1. Walking in Place. Walking in place is a little like marching in place, but softer. As you step, lower each foot to the floor toe first and roll back to the heel. Let your arms swing naturally and breathe comfortably through your nose. Pay attention to how your feet and toes feel as you walk.
  2. Single Leg Raises. Lying on your back, place your hands under the small of your back just above the buttocks. Keeping the other leg straight on the ground, raise one leg about 10 inches from the ground and hold for a count of 10.  
  3. Cactus Arms. Stand with feet hip-width apart and arms at your sides. Inhale and reach arms up and overhead. Exhale and bring your arms to your sides with palms facing forward, and elbows to the side like a cactus. Inhale and reach your arms up and overhead.
  4. Cactus Flower. Stand with your arms in the open cactus position, with palms forward and elbows out to the side. Inhale and bring your elbows together with your arms still bent. As you do so, round your back and tuck your chin to your chest. Hold for about five seconds. Exhale, spread out your arms and straighten your chest.
  5. Flamingo. Hold onto a chair for stability. Bend both knees. Raise one leg off the ground keeping the knee slightly bent. Hold for a count of 10. This exercise strengthens the thigh muscles and works your core. As you get stronger, try taking your hands off the chair and balancing by yourself.
  6. Bird Dog. Start in a tabletop position, with your hands and knees on the ground. Engage your core and keep your spine neutral, keeping your gaze slightly ahead of your hands. Extend your right arm forward and left leg back at the same time, in line with the rest of your body. Pause for a few seconds, and then lower both limbs back down. Repeat on the opposite side with left arm and right leg extended.


Mobility Exercises for Seniors: Improving Strength and Coordination

  1. Air Squat. Stand with your feet hip-width apart with knees and feet facing forward. Engage your core and lower your hips as if you were going to sit down in a chair. Keep your weight in your heels as you reach your arms forward to keep balanced. Pause for a few seconds, and then slowly return to the starting position. You can also place an actual chair behind you for safety, but hover above it rather than sit.
  2. Cossack Squat. Stand with your feet apart, wider than your hips. Hold your hands comfortably in front of you and engage your core. Shift your weight over your left foot, bend your left knee and sit back, keeping your right leg straight. Shift your weight back to the center and pause. Repeat on the right side. You can place both hands on the back of a chair if you need more stability.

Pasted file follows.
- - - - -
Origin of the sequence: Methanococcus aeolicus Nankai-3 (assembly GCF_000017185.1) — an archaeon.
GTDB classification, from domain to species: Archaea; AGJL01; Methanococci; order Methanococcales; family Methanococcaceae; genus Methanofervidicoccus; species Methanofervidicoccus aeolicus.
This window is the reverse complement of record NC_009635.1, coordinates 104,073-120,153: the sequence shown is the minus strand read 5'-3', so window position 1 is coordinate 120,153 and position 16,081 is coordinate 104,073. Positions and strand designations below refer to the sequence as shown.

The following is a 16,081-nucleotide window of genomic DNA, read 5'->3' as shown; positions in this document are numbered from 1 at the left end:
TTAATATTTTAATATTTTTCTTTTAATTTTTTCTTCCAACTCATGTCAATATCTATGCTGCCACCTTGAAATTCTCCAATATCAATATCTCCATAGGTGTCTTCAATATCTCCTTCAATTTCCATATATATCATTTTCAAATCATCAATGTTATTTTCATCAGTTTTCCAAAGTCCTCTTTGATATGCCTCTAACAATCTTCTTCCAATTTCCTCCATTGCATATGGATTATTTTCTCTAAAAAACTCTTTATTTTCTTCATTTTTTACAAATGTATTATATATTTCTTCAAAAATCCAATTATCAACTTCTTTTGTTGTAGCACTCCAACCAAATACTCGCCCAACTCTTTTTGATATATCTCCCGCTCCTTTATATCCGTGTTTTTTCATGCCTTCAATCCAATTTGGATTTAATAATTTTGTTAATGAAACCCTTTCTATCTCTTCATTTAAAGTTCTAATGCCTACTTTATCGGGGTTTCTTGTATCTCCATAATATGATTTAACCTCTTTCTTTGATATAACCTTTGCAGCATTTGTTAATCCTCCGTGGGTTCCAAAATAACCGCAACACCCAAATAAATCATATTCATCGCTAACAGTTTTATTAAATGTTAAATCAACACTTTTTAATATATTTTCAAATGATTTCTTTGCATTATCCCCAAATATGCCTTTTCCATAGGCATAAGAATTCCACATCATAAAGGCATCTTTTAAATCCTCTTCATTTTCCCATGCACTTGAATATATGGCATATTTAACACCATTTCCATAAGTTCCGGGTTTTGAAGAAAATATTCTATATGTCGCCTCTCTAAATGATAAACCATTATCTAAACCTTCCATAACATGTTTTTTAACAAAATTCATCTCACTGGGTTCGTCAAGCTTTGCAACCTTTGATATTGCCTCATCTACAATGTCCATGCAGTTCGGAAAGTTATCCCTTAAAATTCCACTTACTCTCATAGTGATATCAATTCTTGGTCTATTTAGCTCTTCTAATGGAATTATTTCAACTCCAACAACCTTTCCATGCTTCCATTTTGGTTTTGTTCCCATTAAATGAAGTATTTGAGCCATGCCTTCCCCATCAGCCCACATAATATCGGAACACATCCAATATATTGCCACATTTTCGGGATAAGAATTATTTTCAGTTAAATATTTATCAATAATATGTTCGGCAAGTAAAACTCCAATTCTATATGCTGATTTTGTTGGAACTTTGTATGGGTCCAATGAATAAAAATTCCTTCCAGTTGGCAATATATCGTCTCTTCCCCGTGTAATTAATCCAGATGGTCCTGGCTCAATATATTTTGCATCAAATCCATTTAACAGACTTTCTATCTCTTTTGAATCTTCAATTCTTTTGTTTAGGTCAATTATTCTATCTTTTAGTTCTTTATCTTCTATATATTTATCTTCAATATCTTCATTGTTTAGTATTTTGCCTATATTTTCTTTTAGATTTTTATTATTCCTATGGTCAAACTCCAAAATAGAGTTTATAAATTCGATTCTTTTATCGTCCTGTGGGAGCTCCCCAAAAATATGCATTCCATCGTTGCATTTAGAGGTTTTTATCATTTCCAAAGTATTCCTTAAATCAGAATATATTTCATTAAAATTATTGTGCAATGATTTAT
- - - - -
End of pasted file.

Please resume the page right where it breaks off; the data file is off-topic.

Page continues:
3. Bridge. Lie on your back with your hands at your side. Keep your feet firmly planted on the ground, just within reach of your fingertips. Raise your hips into the air, keeping your shoulders on the ground. Your knees, hips and torso should be in a straight line. Hold for a count of 10.
  4. Wall Pushups. Stand arm’s length from a wall. Place your palms on the wall at shoulder height. Keep feet flat on the ground as you bring your body forward by bending your elbows. Gently push yourself up until your arms are straight. Remember to keep your midsection tight.
  5. Wall Finger Walks. Stand arm’s length from a wall, with palms flat on the wall and fingers facing up. Keep your arms straight and walk your fingers up as far as they can go. Walk them back down. Repeat a few times. Return to the starting position with fingers facing down. Press gently into your palms for a count of 10. Finally, move away from the wall and touch your hands behind your back. Try to hold your right elbow with your left hand and pull your shoulders back slightly. Repeat on the other side.

Use these two sets of exercises as a framework for your daily workout program. You can alternate them, mix and match, or do both sets in one go. As you get stronger and more confident, look for more mobility exercises for seniors online. YouTube videos can be a great source of inspiration for adding more variety to your workout.

Enjoy a Full Range of Activities at The Marshes

Staying active and mobile is simply easier at The Marshes of Skidaway Island. You’ll never be bored with our range of daily fitness and wellness programs. We’ll help you set achievable goals, stick with your plan, and keep motivated. Speak with us by calling 1-866-306-5529 and learn how to get started.